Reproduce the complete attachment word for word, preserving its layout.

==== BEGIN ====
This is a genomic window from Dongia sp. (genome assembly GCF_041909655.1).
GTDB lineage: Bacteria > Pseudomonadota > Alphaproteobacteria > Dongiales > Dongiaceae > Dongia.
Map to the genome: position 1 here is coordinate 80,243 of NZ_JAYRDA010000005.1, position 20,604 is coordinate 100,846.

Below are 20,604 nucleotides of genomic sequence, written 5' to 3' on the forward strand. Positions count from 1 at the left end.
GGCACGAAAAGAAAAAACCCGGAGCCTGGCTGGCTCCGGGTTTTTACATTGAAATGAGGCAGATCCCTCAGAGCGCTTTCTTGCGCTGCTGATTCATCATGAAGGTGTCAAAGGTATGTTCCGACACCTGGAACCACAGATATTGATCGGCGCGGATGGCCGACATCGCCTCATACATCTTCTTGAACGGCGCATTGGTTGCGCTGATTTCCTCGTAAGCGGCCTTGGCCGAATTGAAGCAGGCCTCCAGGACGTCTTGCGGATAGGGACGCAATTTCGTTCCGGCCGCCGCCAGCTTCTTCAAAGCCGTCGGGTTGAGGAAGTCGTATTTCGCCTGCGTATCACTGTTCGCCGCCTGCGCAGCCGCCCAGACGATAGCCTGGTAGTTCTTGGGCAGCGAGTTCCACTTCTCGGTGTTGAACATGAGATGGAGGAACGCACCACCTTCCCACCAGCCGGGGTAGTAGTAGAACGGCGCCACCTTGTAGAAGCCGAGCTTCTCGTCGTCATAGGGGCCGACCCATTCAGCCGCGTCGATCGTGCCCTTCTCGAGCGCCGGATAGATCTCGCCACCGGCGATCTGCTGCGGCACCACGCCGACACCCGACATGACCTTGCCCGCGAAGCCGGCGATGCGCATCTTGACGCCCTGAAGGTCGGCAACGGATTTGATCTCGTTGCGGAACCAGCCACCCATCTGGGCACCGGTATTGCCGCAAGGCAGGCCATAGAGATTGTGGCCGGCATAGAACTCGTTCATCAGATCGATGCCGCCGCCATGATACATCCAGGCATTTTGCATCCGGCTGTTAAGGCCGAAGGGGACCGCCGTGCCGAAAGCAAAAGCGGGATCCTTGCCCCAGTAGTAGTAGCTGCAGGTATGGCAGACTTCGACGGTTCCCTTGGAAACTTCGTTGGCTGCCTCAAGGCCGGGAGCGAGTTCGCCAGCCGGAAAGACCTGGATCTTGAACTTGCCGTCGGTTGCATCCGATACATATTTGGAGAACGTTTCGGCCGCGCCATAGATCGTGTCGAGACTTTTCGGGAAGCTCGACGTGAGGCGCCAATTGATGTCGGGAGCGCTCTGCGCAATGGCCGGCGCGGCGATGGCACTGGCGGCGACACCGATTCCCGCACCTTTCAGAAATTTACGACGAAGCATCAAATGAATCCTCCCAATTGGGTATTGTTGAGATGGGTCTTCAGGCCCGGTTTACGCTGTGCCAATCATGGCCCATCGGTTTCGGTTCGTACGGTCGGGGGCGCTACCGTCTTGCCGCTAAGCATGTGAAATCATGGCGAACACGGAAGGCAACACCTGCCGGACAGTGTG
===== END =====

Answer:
This is a genomic window from Dongia sp. (genome assembly GCF_041909655.1).
GTDB lineage: Bacteria > Pseudomonadota > Alphaproteobacteria > Dongiales > Dongiaceae > Dongia.
Map to the genome: position 1 here is coordinate 80,243 of NZ_JAYRDA010000005.1, position 20,604 is coordinate 100,846.

Below are 20,604 nucleotides of genomic sequence, written 5' to 3' on the forward strand. Positions count from 1 at the left end.
GGCACGAAAAGAAAAAACCCGGAGCCTGGCTGGCTCCGGGTTTTTACATTGAAATGAGGCAGATCCCTCAGAGCGCTTTCTTGCGCTGCTGATTCATCATGAAGGTGTCAAAGGTATGTTCCGACACCTGGAACCACAGATATTGATCGGCGCGGATGGCCGACATCGCCTCATACATCTTCTTGAACGGCGCATTGGTTGCGCTGATTTCCTCGTAAGCGGCCTTGGCCGAATTGAAGCAGGCCTCCAGGACGTCTTGCGGATAGGGACGCAATTTCGTTCCGGCCGCCGCCAGCTTCTTCAAAGCCGTCGGGTTGAGGAAGTCGTATTTCGCCTGCGTATCACTGTTCGCCGCCTGCGCAGCCGCCCAGACGATAGCCTGGTAGTTCTTGGGCAGCGAGTTCCACTTCTCGGTGTTGAACATGAGATGGAGGAACGCACCACCTTCCCACCAGCCGGGGTAGTAGTAGAACGGCGCCACCTTGTAGAAGCCGAGCTTCTCGTCGTCATAGGGGCCGACCCATTCAGCCGCGTCGATCGTGCCCTTCTCGAGCGCCGGATAGATCTCGCCACCGGCGATCTGCTGCGGCACCACGCCGACACCCGACATGACCTTGCCCGCGAAGCCGGCGATGCGCATCTTGACGCCCTGAAGGTCGGCAACGGATTTGATCTCGTTGCGGAACCAGCCACCCATCTGGGCACCGGTATTGCCGCAAGGCAGGCCATAGAGATTGTGGCCGGCATAGAACTCGTTCATCAGATCGATGCCGCCGCCATGATACATCCAGGCATTTTGCATCCGGCTGTTAAGGCCGAAGGGGACCGCCGTGCCGAAAGCAAAAGCGGGATCCTTGCCCCAGTAGTAGTAGCTGCAGGTATGGCAGACTTCGACGGTTCCCTTGGAAACTTCGTTGGCTGCCTCAAGGCCGGGAGCGAGTTCGCCAGCCGGAAAGACCTGGATCTTGAACTTGCCGTCGGTTGCATCCGATACATATTTGGAGAACGTTTCGGCCGCGCCATAGATCGTGTCGAGACTTTTCGGGAAGCTCGACGTGAGGCGCCAATTGATGTCGGGAGCGCTCTGCGCAATGGCCGGCGCGGCGATGGCACTGGCGGCGACACCGATTCCCGCACCTTTCAGAAATTTACGACGAAGCATCAAATGAATCCTCCCAATTGGGTATTGTTGAGATGGGTCTTCAGGCCCGGTTTACGCTGTGCCAATCATGGCCCATCGGTTTCGGTTCGTACGGTCGGGGGCGCTACCGTCTTGCCGCTAAGCATGTGAAATCATGGCGAACACGGAAGGCAACACCTGCCGGACAGTGTG